| 25 June 2022
NASA has completed a countdown test of a rocket that will carry astronauts to the Moon for the first time since 1972. (Image: Reproduction)
On its fourth attempt, NASA has completed a countdown test of the rocket that will carry astronauts to the moon. But agency technicians said it was too early to tell if the test would be enough to give the go-ahead for the rocket, the Space Launch System, to launch the Orion capsule on a test flight around the moon without astronauts on board.
Even if the countdown rehearsal went perfectly, this mission, Artemis 1, probably won’t take off before the end of August. That flight will be the starting point for the United States to return astronauts to the lunar surface more than half a century after the Apollo 17 mission.
On top of the launch pad at the Kennedy Space Center in Florida, the fuel tanks were filled for the first time with 890,000 liters of liquid oxygen and 2,400,000 liters of liquid hydrogen. Issues during three previous attempts in April were resolved.
“I think it was a very successful day, which again achieved most of the goals,” managing editor Charlie Blackwell-Thompson said during a press conference this week.
But a new problem arose: hydrogen leakage from the fuel conductor. By heating and cooling the conductor, the engineers expected the seal to move far enough to stop the leak. But it didn’t work.
During the actual launch, this problem was the end of the countdown to the 98-meter rocket.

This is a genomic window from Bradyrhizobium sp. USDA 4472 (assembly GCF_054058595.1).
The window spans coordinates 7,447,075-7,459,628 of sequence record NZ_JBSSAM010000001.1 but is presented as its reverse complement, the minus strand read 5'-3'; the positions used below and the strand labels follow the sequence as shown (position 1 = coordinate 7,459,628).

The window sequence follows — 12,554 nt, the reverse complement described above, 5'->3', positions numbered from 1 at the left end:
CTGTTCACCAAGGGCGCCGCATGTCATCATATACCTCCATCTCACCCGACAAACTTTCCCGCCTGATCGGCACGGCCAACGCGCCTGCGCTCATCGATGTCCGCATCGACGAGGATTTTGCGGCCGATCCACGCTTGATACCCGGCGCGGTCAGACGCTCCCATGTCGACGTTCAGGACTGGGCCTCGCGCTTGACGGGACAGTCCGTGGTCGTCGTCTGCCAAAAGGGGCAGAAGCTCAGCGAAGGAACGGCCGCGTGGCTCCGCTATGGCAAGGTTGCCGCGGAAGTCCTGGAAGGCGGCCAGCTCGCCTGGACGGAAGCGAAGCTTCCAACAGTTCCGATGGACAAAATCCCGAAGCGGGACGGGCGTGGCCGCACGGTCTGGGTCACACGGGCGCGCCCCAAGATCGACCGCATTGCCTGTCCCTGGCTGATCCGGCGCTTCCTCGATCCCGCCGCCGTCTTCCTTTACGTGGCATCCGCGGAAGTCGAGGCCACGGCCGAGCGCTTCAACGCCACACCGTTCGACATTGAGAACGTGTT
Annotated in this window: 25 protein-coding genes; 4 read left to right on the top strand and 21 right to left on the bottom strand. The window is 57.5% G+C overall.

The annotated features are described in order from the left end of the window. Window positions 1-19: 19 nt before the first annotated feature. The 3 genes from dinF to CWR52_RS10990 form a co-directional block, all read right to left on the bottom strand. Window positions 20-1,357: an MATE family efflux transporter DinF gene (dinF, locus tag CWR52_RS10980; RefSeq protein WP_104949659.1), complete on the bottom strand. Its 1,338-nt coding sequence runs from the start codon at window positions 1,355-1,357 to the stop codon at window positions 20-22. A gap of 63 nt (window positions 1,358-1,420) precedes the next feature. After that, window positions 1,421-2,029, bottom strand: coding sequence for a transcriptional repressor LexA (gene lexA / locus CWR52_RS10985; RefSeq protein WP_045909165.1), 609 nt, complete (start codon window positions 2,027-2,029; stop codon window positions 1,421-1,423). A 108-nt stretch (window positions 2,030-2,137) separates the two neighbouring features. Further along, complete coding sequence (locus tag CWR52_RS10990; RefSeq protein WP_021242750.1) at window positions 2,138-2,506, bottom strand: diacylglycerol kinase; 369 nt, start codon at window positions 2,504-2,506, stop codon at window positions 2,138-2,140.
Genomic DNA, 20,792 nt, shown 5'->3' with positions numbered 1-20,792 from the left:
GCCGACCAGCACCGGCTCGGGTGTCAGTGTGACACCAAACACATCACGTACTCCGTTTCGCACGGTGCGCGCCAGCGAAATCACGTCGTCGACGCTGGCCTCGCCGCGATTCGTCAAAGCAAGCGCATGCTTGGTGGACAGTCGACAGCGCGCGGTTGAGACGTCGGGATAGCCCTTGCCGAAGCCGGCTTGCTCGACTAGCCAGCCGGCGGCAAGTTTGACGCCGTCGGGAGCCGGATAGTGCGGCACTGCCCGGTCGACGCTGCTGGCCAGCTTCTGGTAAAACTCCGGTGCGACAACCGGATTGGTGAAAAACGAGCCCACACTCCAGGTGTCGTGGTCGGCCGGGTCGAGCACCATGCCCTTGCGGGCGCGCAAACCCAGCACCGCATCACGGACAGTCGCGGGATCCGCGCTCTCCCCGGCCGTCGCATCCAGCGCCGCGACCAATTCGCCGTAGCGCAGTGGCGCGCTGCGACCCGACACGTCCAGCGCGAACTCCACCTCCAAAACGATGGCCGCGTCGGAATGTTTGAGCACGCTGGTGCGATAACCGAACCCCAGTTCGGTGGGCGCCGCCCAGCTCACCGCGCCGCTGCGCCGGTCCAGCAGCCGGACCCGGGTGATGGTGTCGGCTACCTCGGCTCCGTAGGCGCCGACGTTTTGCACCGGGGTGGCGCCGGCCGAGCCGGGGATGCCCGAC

But Monday’s exercise is what NASA calls a wet test — wet due to the actual flow of fuel into the tanks — designed to solve loopholes and procedures without the fuss of burning engines and a rocket spiraling into space.
With the countdown paused at T-10 minutes, engineers came up with a plan where the valve would be closed to stop the leak and errors would be suppressed to allow the countdown to proceed with testing of other missile components and launch procedures.
Blackwell-Thompson agreed to the plans and the countdown continued until it was over, as expected, with 29 seconds remaining. Liquid oxygen and liquid hydrogen were then drained from the rocket.
NASA technicians said they had to analyze the data to see what they still needed to do before they felt ready to launch the rocket. The Space Launch System and Orion, the capsule in which the astronauts will stay, are core components of Artemis, the NASA program that should send astronauts to the Moon.
However, NASA technicians were pleased with the progress. The filling of the reservoirs and the countdown very close to zero are important milestones, said Thomas Whitmer, associate deputy director of NASA’s Joint Exploration Systems Development.
“We’re looking into the puzzle to see which pieces we haven’t been able to put together yet,” Whitmer said. “But we put a lot of pieces together and have a pretty good idea of where the puzzle is at this point.”
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